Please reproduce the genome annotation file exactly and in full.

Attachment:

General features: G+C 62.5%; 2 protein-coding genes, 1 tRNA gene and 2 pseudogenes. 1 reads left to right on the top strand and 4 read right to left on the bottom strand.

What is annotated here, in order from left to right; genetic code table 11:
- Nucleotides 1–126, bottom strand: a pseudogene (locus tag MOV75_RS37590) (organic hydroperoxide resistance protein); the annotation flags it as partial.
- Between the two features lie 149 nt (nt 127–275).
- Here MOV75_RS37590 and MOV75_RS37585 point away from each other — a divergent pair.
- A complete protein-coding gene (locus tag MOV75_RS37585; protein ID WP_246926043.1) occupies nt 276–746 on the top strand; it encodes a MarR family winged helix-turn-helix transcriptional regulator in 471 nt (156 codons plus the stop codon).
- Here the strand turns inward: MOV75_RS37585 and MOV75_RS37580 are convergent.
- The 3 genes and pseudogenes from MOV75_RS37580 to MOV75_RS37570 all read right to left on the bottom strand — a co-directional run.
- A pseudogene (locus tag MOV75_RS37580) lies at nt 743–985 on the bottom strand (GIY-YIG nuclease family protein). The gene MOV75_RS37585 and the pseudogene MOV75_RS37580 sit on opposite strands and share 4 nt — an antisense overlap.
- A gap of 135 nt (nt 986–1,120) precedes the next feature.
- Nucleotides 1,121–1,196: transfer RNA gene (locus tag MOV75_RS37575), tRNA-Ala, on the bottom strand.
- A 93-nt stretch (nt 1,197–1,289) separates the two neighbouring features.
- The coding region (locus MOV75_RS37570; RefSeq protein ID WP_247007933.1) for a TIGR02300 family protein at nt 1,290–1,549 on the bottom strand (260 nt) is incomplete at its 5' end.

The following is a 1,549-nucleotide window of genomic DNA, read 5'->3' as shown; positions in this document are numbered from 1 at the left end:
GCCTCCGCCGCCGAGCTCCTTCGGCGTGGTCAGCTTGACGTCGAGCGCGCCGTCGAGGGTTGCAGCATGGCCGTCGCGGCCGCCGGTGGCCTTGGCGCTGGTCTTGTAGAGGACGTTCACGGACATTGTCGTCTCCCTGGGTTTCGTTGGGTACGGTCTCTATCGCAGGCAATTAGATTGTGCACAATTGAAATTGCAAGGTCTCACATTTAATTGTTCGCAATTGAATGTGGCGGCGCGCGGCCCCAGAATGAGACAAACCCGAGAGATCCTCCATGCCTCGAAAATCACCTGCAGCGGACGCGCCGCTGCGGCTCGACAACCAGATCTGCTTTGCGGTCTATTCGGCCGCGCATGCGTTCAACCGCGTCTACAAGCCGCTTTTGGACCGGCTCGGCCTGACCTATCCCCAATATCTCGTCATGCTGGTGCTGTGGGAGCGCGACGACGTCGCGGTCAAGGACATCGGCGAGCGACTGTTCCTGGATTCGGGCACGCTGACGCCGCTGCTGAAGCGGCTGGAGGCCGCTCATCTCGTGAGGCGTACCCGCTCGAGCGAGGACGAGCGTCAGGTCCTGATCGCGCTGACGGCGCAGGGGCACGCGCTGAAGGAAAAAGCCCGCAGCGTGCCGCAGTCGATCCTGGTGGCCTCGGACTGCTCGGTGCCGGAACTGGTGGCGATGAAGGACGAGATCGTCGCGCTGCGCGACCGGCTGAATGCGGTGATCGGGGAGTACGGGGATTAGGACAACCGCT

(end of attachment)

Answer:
General features: G+C 62.5%; 2 protein-coding genes, 1 tRNA gene and 2 pseudogenes. 1 reads left to right on the top strand and 4 read right to left on the bottom strand.

What is annotated here, in order from left to right; genetic code table 11:
- Nucleotides 1–126, bottom strand: a pseudogene (locus tag MOV75_RS37590) (organic hydroperoxide resistance protein); the annotation flags it as partial.
- Between the two features lie 149 nt (nt 127–275).
- Here MOV75_RS37590 and MOV75_RS37585 point away from each other — a divergent pair.
- A complete protein-coding gene (locus tag MOV75_RS37585; protein ID WP_246926043.1) occupies nt 276–746 on the top strand; it encodes a MarR family winged helix-turn-helix transcriptional regulator in 471 nt (156 codons plus the stop codon).
- Here the strand turns inward: MOV75_RS37585 and MOV75_RS37580 are convergent.
- The 3 genes and pseudogenes from MOV75_RS37580 to MOV75_RS37570 all read right to left on the bottom strand — a co-directional run.
- A pseudogene (locus tag MOV75_RS37580) lies at nt 743–985 on the bottom strand (GIY-YIG nuclease family protein). The gene MOV75_RS37585 and the pseudogene MOV75_RS37580 sit on opposite strands and share 4 nt — an antisense overlap.
- A gap of 135 nt (nt 986–1,120) precedes the next feature.
- Nucleotides 1,121–1,196: transfer RNA gene (locus tag MOV75_RS37575), tRNA-Ala, on the bottom strand.
- A 93-nt stretch (nt 1,197–1,289) separates the two neighbouring features.
- The coding region (locus MOV75_RS37570; RefSeq protein ID WP_247007933.1) for a TIGR02300 family protein at nt 1,290–1,549 on the bottom strand (260 nt) is incomplete at its 5' end.

The following is a 1,549-nucleotide window of genomic DNA, read 5'->3' as shown; positions in this document are numbered from 1 at the left end:
GCCTCCGCCGCCGAGCTCCTTCGGCGTGGTCAGCTTGACGTCGAGCGCGCCGTCGAGGGTTGCAGCATGGCCGTCGCGGCCGCCGGTGGCCTTGGCGCTGGTCTTGTAGAGGACGTTCACGGACATTGTCGTCTCCCTGGGTTTCGTTGGGTACGGTCTCTATCGCAGGCAATTAGATTGTGCACAATTGAAATTGCAAGGTCTCACATTTAATTGTTCGCAATTGAATGTGGCGGCGCGCGGCCCCAGAATGAGACAAACCCGAGAGATCCTCCATGCCTCGAAAATCACCTGCAGCGGACGCGCCGCTGCGGCTCGACAACCAGATCTGCTTTGCGGTCTATTCGGCCGCGCATGCGTTCAACCGCGTCTACAAGCCGCTTTTGGACCGGCTCGGCCTGACCTATCCCCAATATCTCGTCATGCTGGTGCTGTGGGAGCGCGACGACGTCGCGGTCAAGGACATCGGCGAGCGACTGTTCCTGGATTCGGGCACGCTGACGCCGCTGCTGAAGCGGCTGGAGGCCGCTCATCTCGTGAGGCGTACCCGCTCGAGCGAGGACGAGCGTCAGGTCCTGATCGCGCTGACGGCGCAGGGGCACGCGCTGAAGGAAAAAGCCCGCAGCGTGCCGCAGTCGATCCTGGTGGCCTCGGACTGCTCGGTGCCGGAACTGGTGGCGATGAAGGACGAGATCGTCGCGCTGCGCGACCGGCTGAATGCGGTGATCGGGGAGTACGGGGATTAGGACAACCGCT